Derridian Nonsense, Story Idea

You know, I decided to give Derrida one more try, by perusing a bit from Of Grammatology — the bit collected in A Derrida Reader: Between the Blinds, edited by Peggy Kamuf. The only thing that resonated with me was a bit of a footnote, which I’ll quote here:

Linear writing has therefore indeed [“]constituted, during many millennia, independently of its role as conserver of the collective memory, by its unfolding in one dimension alone, the instrument of analysis out of which grew philosophic and scientific thought. The conservation of thought can now be conceived otherwise than in terms of books which will only for a short time keep the advantage of their rapid manageability. A vast ‘tape library’ with an electronic selection system will in the near future show preselected and instantaneously retrieved information. Reading will still retain its importance for some centuries to come in spite of its perceptible regression for most men, but writing [understood in the sense of linear inscription] seems likely to disappear rapidly, replaced by automatic dictaphones… As to the long term consequences in terms of the forms of reasoning, and a return to diffuse and multidimensional thought, they cannot be now foreseen. Scientific thought is rather hampered by the necessity of drawing itself out in typographical channels and it is certain that if some procedure would permit the presentation of books in such a way that the materials of the different chapters are presented simultaneously in all their aspects, authors and their users would find a considerable advantage. It is absolutely certain that if scientific reasoning has clearly nothing to lose with the disappearance of writing, philosophy and literature will definitely see their forms evolve. This is not particularly regrettable since printing will conserve the curiously archaic forms of thought that men will have used during the period of alphabetic graphism; as to the new forms, they will be to the old ones as steel to flint, not only a sharper but a more flexible instrument.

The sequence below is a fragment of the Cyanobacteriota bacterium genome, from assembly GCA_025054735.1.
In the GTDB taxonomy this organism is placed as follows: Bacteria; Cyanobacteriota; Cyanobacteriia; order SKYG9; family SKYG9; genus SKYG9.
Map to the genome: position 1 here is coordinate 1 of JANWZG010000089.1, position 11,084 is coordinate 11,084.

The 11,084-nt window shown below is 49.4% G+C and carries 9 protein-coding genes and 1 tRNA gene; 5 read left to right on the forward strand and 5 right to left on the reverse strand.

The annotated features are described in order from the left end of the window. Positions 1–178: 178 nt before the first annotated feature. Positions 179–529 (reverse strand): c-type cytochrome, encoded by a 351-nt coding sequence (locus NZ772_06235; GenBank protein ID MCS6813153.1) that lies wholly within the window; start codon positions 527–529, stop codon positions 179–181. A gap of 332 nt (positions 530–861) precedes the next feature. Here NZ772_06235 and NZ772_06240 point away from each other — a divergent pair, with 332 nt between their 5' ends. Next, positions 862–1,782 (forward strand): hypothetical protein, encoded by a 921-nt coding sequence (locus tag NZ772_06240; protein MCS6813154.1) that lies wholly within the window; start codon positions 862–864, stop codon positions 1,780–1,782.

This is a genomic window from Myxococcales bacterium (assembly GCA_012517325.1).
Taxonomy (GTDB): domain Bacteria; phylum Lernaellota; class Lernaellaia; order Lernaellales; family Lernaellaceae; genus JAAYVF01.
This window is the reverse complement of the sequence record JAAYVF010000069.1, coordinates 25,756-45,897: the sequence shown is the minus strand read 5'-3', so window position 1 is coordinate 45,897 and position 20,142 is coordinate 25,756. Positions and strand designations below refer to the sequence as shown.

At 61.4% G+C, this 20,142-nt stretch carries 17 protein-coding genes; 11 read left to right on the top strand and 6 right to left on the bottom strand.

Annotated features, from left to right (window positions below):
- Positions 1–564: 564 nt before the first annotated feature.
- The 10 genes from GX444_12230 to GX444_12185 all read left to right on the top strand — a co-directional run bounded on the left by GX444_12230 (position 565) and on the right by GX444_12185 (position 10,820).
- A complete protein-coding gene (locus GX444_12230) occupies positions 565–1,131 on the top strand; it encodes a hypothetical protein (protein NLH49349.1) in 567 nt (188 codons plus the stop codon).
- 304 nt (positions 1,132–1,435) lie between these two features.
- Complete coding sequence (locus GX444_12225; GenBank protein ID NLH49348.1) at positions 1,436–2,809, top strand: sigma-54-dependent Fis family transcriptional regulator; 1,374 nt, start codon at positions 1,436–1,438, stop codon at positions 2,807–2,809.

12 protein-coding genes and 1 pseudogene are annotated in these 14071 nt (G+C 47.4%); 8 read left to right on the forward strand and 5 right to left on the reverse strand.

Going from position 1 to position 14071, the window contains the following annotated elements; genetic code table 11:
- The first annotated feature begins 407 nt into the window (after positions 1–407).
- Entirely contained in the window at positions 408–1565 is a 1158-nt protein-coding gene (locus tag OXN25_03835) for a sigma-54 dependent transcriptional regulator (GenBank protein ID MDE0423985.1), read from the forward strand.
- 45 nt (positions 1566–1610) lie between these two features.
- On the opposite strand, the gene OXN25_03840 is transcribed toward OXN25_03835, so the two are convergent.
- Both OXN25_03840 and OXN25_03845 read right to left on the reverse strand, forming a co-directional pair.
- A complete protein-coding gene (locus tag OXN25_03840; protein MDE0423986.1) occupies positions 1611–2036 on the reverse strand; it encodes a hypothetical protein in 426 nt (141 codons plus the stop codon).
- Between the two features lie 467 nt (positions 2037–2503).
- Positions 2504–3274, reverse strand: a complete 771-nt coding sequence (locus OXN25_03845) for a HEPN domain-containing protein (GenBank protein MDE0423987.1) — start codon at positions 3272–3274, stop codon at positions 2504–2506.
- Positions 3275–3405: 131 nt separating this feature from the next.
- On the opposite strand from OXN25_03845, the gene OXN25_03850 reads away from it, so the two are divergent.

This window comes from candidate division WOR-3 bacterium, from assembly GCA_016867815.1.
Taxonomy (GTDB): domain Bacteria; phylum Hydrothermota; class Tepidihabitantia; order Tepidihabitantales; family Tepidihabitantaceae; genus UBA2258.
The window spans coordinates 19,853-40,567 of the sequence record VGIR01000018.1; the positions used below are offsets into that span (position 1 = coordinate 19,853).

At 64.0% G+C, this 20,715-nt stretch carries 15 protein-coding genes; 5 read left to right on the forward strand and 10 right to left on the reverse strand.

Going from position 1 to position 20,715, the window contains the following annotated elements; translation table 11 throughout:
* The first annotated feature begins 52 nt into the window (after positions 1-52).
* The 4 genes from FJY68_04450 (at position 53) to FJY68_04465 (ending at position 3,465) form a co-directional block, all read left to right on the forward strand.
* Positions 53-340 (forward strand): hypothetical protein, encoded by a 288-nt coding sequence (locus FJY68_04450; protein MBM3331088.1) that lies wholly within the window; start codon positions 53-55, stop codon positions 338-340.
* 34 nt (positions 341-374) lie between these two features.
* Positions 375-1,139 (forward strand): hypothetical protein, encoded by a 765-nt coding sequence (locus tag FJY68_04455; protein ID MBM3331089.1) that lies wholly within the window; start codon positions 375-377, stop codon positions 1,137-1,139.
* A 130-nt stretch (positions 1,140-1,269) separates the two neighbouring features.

What’s amusing to me here, besides the silly prognostications about automatic dictaphones (which are like nothing else more than they are like what people were proclaiming a century ago when audio recording was first invented, and it hasn’t happened in all that time… because, I fear, text can be skimmed and audio recording cannot), and besides the fact that in this claim, Derrida seems to demonstrate a stunning ignorance — perhaps purposeful and selective ignorance, mind you — of the differences between writing and speaking.

However, there is something stunning about the idea of being able to present an idea as a whole, in one shot. When ideas are presented in discrete parts, we can parse them and question them. The narratives open themselves to critique: when models or narratives are presented as completed wholes, imposed upon the mind in a single shot, it seems to me it’d be much more difficult to tease apart the threads and critique them. Which sounds like an interesting problem for future educators, philosophers, and dissidents. Theres a story in here somewhere, and I think it’s the real story at the heart of my M.A. Thesis’ title story, “With My Mouth,” in which speech and identity reformulation are deeply linked. Maybe I shall be able to rework that story during next semester after all!

Musing on this, and googling about for anyone who had anything interesting to say about it, I found an interesting post by David Larsen at Alli Warren‘s blog touching on the primal roots of voice and utterance:

The point here is that language is a system of symbolic behavior that arose from the need to escape whatever it is that threatens the speaking subject, usually conceived as a punishment of some kind. Language’s persistence and development beyond the individual organism’s lifespan are decisive proofs of its own resistance to oblivion.

Unlike Derrida, this makes a lot of sense, isn’t high on itself, and word-salad-like. It’s written to be comprehended, and it’s actually interesting!

The more I attempt to read Derrida, the more I get the sense he’s an adult waving his arms about and declaring things that we all thought of as kids. but it’s so dressed-up in fancy words and confusing phrases, and so decked-out in idiosyncracy, that nobody dares say, “I thought those questions up when I was twelve years old, and I long ago moved on.” After all, that was almost exactly my experience of Descartes’ deal with the “How do we know everything isn’t a dream?” My proof is I haven’t woken up, tentative though it is; that, and, well, to quote tons of random average Joes and Marys, “Whatcha gonna do, hey?”